Better treatment options have made living with the HIV virus possible but until there’s a cure, prevention remains the number one goal.

December 1 marked the 29th annual World AIDS Day. This year’s U.S. theme was “Leadership. Commitment. Impact.”  Held on the first day in December each year, this global commemoration is an opportunity for people to unite in the fight against HIV, show their support for people living with HIV, and to commemorate those who have died.

“We’ve made much progress in understanding AIDS and in helping people live longer and healthier lives with HIV,” said Dr. Jeffrey T. Kirchner, DO, FAAFP, AAHIVS, Medical Director of the Lancaster General Health Physicians Comprehensive Care.

“And as much as we talk about ‘curing’ AIDS, the fact is that HIV infection itself is preventable,” Dr. Kirchner said.

According to Dr. Kirchner, HIV prevention starts with testing and identifying those who have already been infected so they can be treated with medications. He said that this not only keeps them healthy, but also significantly decreases their risk of infecting someone else by 95 percent.

Dr. Kirchner has 27 years of experience providing HIV/AIDS medical care and education and is board-certified in Family Medicine and as an HIV Specialist by the American Academy of HIV Medicine.

And Dr. Kirchner maintains that the use of condoms and education on safe sex practices remain the key to staying HIV-negative.

Dr. Kirchner and his team offer comprehensive treatment for patients with HIV and AIDS, as well as offers free HIV testing Mondays through Thursdays from 9 to 11:30 a.m. and from 1 to 4 p.m. and on Fridays from 9 - 11 a.m. No appointment is needed at its offices on the third floor of 554 North Duke Street, Lancaster, PA 17602. Testing is free and confidential, and results are available in 20 minutes.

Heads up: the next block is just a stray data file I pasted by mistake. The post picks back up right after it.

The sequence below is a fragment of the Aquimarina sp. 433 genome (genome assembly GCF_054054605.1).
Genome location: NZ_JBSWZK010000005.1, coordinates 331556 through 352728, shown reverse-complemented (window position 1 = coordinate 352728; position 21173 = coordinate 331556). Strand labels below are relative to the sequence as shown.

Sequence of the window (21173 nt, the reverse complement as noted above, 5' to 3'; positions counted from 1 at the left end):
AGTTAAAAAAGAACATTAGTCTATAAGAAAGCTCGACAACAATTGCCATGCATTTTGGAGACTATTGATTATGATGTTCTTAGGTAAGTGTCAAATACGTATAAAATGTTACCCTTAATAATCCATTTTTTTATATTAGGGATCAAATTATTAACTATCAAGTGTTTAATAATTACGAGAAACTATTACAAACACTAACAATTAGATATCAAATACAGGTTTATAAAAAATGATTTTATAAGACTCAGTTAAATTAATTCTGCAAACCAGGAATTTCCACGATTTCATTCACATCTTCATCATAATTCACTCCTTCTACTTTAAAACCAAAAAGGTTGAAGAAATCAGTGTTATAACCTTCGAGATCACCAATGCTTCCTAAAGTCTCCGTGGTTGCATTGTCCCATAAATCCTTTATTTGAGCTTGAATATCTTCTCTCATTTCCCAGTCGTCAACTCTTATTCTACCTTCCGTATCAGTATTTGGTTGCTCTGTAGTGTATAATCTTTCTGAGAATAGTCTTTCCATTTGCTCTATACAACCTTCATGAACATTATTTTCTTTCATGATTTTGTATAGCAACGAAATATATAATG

The Centers for Disease Control and Prevention recommends a one-time HIV screening for all persons between the ages of 13 and 64 regardless of whether they are thought to have any of the traditional risk factors for HIV/AIDS. At-risk individuals should receive HIV counseling and testing on at least a yearly basis.

According to national statistics compiled by the Centers for Disease Control and Prevention:

  • Since the epidemic began in the early 1980s, more than 1.2 million people have been diagnosed with AIDS

  • Last year, 39,513 people were diagnosed with HIV infection in the United States

  • At the end of 2013, the most recent year for which such data are available, an estimated 1.2 million adults and adolescents were living with HIV

  • In 2014, there were 12,333 deaths (due to any cause) of people with diagnosed HIV infection ever classified as AIDS; 6,721 deaths were attributed directly to HIV

For more background on HIV and AIDS, LG Health has several excellent online resources, including a page about HIV and AIDS, a summary of how the virus can and cannot be spread, and an article in The Journal of Family Practice by Dr. Kirchner on best practices for family physicians to ensure timely HIV diagnoses.

For more information about the LG Health HIV and AIDS-related services, please call 717-544-4943 or visit www.LGHealth.org/GetTested.

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